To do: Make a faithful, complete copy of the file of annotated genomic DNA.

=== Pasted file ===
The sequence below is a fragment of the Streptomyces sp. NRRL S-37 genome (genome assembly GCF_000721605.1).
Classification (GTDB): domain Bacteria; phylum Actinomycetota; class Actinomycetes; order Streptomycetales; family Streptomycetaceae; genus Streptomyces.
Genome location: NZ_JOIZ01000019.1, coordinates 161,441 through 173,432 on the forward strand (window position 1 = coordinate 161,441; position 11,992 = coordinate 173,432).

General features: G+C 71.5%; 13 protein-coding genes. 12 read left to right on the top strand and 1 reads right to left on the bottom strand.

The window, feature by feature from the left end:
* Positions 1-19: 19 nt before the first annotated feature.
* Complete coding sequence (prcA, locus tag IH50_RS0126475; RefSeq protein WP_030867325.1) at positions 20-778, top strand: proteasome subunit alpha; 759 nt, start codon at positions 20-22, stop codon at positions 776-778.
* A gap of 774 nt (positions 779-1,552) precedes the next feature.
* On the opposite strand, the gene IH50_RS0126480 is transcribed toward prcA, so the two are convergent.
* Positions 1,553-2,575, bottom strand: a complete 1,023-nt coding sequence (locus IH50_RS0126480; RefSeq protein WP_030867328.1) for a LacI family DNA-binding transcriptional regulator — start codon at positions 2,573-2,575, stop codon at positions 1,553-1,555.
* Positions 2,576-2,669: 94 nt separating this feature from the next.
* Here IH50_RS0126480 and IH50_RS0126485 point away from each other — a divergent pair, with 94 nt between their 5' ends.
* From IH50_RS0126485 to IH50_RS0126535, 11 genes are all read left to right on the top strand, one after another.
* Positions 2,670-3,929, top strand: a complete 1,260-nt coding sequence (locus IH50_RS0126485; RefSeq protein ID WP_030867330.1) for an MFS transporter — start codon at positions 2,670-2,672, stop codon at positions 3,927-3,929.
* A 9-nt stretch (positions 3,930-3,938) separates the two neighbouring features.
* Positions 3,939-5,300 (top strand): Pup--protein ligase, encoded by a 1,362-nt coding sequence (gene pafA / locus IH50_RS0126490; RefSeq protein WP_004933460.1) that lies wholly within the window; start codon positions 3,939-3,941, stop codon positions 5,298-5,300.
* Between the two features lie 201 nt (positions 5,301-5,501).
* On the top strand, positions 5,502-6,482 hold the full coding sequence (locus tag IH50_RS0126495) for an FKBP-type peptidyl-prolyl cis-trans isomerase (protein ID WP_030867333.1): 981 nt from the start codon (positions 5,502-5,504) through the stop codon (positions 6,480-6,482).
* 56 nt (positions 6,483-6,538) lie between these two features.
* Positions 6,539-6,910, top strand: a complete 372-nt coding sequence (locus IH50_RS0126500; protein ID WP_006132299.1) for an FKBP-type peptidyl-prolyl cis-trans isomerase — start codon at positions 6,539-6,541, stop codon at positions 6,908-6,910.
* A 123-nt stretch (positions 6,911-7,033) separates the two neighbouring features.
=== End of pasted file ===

The sequence below is a fragment of the Streptomyces sp. NRRL S-37 genome (genome assembly GCF_000721605.1).
Classification (GTDB): domain Bacteria; phylum Actinomycetota; class Actinomycetes; order Streptomycetales; family Streptomycetaceae; genus Streptomyces.
Genome location: NZ_JOIZ01000019.1, coordinates 161,441 through 173,432 on the forward strand (window position 1 = coordinate 161,441; position 11,992 = coordinate 173,432).

General features: G+C 71.5%; 13 protein-coding genes. 12 read left to right on the top strand and 1 reads right to left on the bottom strand.

The window, feature by feature from the left end:
* Positions 1-19: 19 nt before the first annotated feature.
* Complete coding sequence (prcA, locus tag IH50_RS0126475; RefSeq protein WP_030867325.1) at positions 20-778, top strand: proteasome subunit alpha; 759 nt, start codon at positions 20-22, stop codon at positions 776-778.
* A gap of 774 nt (positions 779-1,552) precedes the next feature.
* On the opposite strand, the gene IH50_RS0126480 is transcribed toward prcA, so the two are convergent.
* Positions 1,553-2,575, bottom strand: a complete 1,023-nt coding sequence (locus IH50_RS0126480; RefSeq protein WP_030867328.1) for a LacI family DNA-binding transcriptional regulator — start codon at positions 2,573-2,575, stop codon at positions 1,553-1,555.
* Positions 2,576-2,669: 94 nt separating this feature from the next.
* Here IH50_RS0126480 and IH50_RS0126485 point away from each other — a divergent pair, with 94 nt between their 5' ends.
* From IH50_RS0126485 to IH50_RS0126535, 11 genes are all read left to right on the top strand, one after another.
* Positions 2,670-3,929, top strand: a complete 1,260-nt coding sequence (locus IH50_RS0126485; RefSeq protein ID WP_030867330.1) for an MFS transporter — start codon at positions 2,670-2,672, stop codon at positions 3,927-3,929.
* A 9-nt stretch (positions 3,930-3,938) separates the two neighbouring features.
* Positions 3,939-5,300 (top strand): Pup--protein ligase, encoded by a 1,362-nt coding sequence (gene pafA / locus IH50_RS0126490; RefSeq protein WP_004933460.1) that lies wholly within the window; start codon positions 3,939-3,941, stop codon positions 5,298-5,300.
* Between the two features lie 201 nt (positions 5,301-5,501).
* On the top strand, positions 5,502-6,482 hold the full coding sequence (locus tag IH50_RS0126495) for an FKBP-type peptidyl-prolyl cis-trans isomerase (protein ID WP_030867333.1): 981 nt from the start codon (positions 5,502-5,504) through the stop codon (positions 6,480-6,482).
* 56 nt (positions 6,483-6,538) lie between these two features.
* Positions 6,539-6,910, top strand: a complete 372-nt coding sequence (locus IH50_RS0126500; protein ID WP_006132299.1) for an FKBP-type peptidyl-prolyl cis-trans isomerase — start codon at positions 6,539-6,541, stop codon at positions 6,908-6,910.
* A 123-nt stretch (positions 6,911-7,033) separates the two neighbouring features.